If there were one billion Americans, to pick a number at random, a French-style national high-speed rail network might make sense. But there aren’t. On the contrary, vast stretches of the U.S. are largely empty and therefore well-served by the airline industry’s ability to connect destinations across arbitrary distances. What’s more, many U.S. cities are so sprawling that a great advantage of passenger rail service — serving the urban core — is significantly reduced.

That’s not true of the Northeast, which is full of old cities with strong downtowns. Even better, from a strict investment standpoint, the region is crowded: There are 50 million people in the megalopolis reaching from southern New Hampshire to Northern Virginia, larger than the population of Spain.

And the geography here is very good for trains. The southern half of the NEC, from New York to Washington, is one of the most promising high-speed rail corridors in the world. Consider that France’s famous TGV network started with a link between Paris and the country’s second-largest metro area, Lyon, about 250 miles away.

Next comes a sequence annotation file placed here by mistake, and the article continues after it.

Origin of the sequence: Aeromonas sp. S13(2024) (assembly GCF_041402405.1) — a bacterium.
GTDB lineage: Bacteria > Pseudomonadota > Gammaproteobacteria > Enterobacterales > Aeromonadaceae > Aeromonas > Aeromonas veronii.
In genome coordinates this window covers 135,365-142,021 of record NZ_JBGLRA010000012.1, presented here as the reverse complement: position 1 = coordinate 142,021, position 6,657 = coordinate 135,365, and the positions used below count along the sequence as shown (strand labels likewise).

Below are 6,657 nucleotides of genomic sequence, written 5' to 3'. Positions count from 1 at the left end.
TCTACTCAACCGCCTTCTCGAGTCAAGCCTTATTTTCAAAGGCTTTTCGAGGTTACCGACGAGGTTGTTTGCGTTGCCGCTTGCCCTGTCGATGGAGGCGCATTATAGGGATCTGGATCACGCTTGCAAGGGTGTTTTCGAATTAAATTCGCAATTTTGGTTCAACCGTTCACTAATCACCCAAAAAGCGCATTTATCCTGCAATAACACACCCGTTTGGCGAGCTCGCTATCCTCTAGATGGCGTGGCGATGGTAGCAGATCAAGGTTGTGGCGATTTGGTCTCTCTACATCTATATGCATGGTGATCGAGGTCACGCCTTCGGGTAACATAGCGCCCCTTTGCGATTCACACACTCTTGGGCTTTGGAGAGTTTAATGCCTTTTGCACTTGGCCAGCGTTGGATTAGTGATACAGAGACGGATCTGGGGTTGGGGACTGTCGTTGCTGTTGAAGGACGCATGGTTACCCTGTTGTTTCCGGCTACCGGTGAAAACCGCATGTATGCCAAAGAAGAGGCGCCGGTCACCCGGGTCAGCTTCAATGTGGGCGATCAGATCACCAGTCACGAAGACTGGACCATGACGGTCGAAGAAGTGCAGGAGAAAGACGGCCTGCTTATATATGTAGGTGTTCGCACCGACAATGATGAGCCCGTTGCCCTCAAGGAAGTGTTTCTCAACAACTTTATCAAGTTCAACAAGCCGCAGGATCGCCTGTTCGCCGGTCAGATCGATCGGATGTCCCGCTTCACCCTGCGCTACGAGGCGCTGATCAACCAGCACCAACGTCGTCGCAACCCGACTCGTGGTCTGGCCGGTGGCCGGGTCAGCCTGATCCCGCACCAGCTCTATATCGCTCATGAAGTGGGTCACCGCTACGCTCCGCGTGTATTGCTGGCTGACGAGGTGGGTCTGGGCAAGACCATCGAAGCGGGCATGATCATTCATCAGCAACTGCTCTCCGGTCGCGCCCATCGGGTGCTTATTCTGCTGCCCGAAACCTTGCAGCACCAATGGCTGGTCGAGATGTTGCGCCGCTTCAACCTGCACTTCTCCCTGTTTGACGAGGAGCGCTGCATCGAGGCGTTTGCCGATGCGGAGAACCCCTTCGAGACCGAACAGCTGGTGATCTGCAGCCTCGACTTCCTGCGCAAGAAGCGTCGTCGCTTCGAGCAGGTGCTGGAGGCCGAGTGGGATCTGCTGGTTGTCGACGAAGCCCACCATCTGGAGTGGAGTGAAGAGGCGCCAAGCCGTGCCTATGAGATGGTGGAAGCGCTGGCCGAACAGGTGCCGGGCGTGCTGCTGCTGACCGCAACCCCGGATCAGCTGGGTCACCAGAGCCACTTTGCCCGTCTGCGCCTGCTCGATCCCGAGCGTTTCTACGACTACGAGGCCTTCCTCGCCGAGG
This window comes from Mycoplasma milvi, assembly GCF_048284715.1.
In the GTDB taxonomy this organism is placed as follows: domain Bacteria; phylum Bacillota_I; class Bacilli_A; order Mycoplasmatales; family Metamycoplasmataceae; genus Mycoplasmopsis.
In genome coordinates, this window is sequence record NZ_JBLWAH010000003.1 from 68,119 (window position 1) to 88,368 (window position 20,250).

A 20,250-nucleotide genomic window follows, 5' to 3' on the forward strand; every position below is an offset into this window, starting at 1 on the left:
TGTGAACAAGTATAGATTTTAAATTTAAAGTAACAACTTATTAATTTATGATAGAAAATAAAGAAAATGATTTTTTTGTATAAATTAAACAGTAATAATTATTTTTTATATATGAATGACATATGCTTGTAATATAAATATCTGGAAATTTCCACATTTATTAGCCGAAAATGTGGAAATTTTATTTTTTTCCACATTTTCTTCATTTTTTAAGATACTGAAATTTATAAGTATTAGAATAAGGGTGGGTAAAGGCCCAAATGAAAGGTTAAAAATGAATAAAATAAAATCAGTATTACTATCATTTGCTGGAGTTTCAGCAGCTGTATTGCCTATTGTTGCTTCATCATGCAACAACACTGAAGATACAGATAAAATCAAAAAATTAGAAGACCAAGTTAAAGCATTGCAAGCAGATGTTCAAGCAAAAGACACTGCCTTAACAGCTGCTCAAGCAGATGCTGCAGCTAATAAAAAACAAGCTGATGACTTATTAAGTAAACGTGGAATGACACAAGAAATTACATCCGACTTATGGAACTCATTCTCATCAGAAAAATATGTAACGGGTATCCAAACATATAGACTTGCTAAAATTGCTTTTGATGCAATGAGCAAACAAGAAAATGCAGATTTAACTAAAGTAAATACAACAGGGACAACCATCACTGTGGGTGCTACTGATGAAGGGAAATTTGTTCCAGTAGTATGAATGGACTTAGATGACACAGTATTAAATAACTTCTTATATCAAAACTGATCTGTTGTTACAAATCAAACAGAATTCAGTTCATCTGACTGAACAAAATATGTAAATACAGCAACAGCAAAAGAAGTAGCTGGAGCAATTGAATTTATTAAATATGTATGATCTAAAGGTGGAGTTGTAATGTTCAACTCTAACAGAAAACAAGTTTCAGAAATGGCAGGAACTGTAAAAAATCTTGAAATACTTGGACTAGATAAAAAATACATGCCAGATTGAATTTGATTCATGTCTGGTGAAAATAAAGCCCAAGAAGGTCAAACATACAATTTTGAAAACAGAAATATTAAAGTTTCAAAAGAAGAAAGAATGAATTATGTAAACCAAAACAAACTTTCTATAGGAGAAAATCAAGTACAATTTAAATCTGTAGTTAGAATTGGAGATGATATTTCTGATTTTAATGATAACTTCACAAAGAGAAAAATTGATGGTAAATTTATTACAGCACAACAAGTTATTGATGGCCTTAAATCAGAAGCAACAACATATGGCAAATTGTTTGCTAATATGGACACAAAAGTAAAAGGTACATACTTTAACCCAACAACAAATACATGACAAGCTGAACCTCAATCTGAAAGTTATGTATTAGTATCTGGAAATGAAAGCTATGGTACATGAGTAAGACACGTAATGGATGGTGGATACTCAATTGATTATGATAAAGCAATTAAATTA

That’s approximately the distance between New York and Washington. But New York is a larger metropolitan area than Paris, and Washington is larger than Lyon. Meanwhile, the Philadelphia metro area is much larger than Lyon, and Baltimore’s is only slightly smaller.

The power of passenger rail, where it exists, is precisely in these intermediate connections. By building the Washington-New York link, Amtrak would also benefit from improvements to links between those two cities and the ones in between, such as Philadelphia and Baltimore. The northern half of the NEC, up to Boston, doesn’t have quite the same potential, because the intermediary destinations of Providence and New Haven are not nearly as large. But the Boston metro area is still about twice the size of Lyon.